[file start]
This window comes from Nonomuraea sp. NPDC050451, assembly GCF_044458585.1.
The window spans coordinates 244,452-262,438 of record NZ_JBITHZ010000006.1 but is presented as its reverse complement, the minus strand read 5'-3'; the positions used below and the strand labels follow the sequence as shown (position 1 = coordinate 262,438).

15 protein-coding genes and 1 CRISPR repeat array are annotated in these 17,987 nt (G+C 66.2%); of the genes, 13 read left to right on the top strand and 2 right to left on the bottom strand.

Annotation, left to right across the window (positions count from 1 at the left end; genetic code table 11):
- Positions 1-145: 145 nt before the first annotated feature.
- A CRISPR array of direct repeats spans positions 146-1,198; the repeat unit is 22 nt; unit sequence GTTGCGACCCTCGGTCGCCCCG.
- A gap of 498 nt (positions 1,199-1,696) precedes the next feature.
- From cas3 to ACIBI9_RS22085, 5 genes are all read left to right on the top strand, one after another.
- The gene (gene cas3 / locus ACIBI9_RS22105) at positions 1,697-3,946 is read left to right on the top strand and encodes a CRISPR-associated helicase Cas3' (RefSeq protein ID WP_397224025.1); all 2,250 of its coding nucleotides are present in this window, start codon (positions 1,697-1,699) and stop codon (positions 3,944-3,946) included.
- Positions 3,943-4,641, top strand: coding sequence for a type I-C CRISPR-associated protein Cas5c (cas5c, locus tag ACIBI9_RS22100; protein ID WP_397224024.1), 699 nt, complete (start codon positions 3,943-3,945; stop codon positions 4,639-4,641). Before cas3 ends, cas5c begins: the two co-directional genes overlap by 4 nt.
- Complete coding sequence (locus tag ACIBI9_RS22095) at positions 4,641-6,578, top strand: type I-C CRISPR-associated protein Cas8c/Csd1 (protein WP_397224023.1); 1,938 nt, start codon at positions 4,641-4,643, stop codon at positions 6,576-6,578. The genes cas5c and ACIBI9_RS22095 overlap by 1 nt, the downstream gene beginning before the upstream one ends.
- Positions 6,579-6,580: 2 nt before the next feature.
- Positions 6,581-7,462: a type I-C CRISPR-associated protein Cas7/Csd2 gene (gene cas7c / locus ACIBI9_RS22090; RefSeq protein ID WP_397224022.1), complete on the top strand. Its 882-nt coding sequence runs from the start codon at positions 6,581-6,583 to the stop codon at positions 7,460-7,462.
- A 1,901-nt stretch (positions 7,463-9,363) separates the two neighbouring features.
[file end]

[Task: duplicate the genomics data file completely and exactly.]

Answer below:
This window comes from Nonomuraea sp. NPDC050451, assembly GCF_044458585.1.
The window spans coordinates 244,452-262,438 of record NZ_JBITHZ010000006.1 but is presented as its reverse complement, the minus strand read 5'-3'; the positions used below and the strand labels follow the sequence as shown (position 1 = coordinate 262,438).

15 protein-coding genes and 1 CRISPR repeat array are annotated in these 17,987 nt (G+C 66.2%); of the genes, 13 read left to right on the top strand and 2 right to left on the bottom strand.

Annotation, left to right across the window (positions count from 1 at the left end; genetic code table 11):
- Positions 1-145: 145 nt before the first annotated feature.
- A CRISPR array of direct repeats spans positions 146-1,198; the repeat unit is 22 nt; unit sequence GTTGCGACCCTCGGTCGCCCCG.
- A gap of 498 nt (positions 1,199-1,696) precedes the next feature.
- From cas3 to ACIBI9_RS22085, 5 genes are all read left to right on the top strand, one after another.
- The gene (gene cas3 / locus ACIBI9_RS22105) at positions 1,697-3,946 is read left to right on the top strand and encodes a CRISPR-associated helicase Cas3' (RefSeq protein ID WP_397224025.1); all 2,250 of its coding nucleotides are present in this window, start codon (positions 1,697-1,699) and stop codon (positions 3,944-3,946) included.
- Positions 3,943-4,641, top strand: coding sequence for a type I-C CRISPR-associated protein Cas5c (cas5c, locus tag ACIBI9_RS22100; protein ID WP_397224024.1), 699 nt, complete (start codon positions 3,943-3,945; stop codon positions 4,639-4,641). Before cas3 ends, cas5c begins: the two co-directional genes overlap by 4 nt.
- Complete coding sequence (locus tag ACIBI9_RS22095) at positions 4,641-6,578, top strand: type I-C CRISPR-associated protein Cas8c/Csd1 (protein WP_397224023.1); 1,938 nt, start codon at positions 4,641-4,643, stop codon at positions 6,576-6,578. The genes cas5c and ACIBI9_RS22095 overlap by 1 nt, the downstream gene beginning before the upstream one ends.
- Positions 6,579-6,580: 2 nt before the next feature.
- Positions 6,581-7,462: a type I-C CRISPR-associated protein Cas7/Csd2 gene (gene cas7c / locus ACIBI9_RS22090; RefSeq protein ID WP_397224022.1), complete on the top strand. Its 882-nt coding sequence runs from the start codon at positions 6,581-6,583 to the stop codon at positions 7,460-7,462.
- A 1,901-nt stretch (positions 7,463-9,363) separates the two neighbouring features.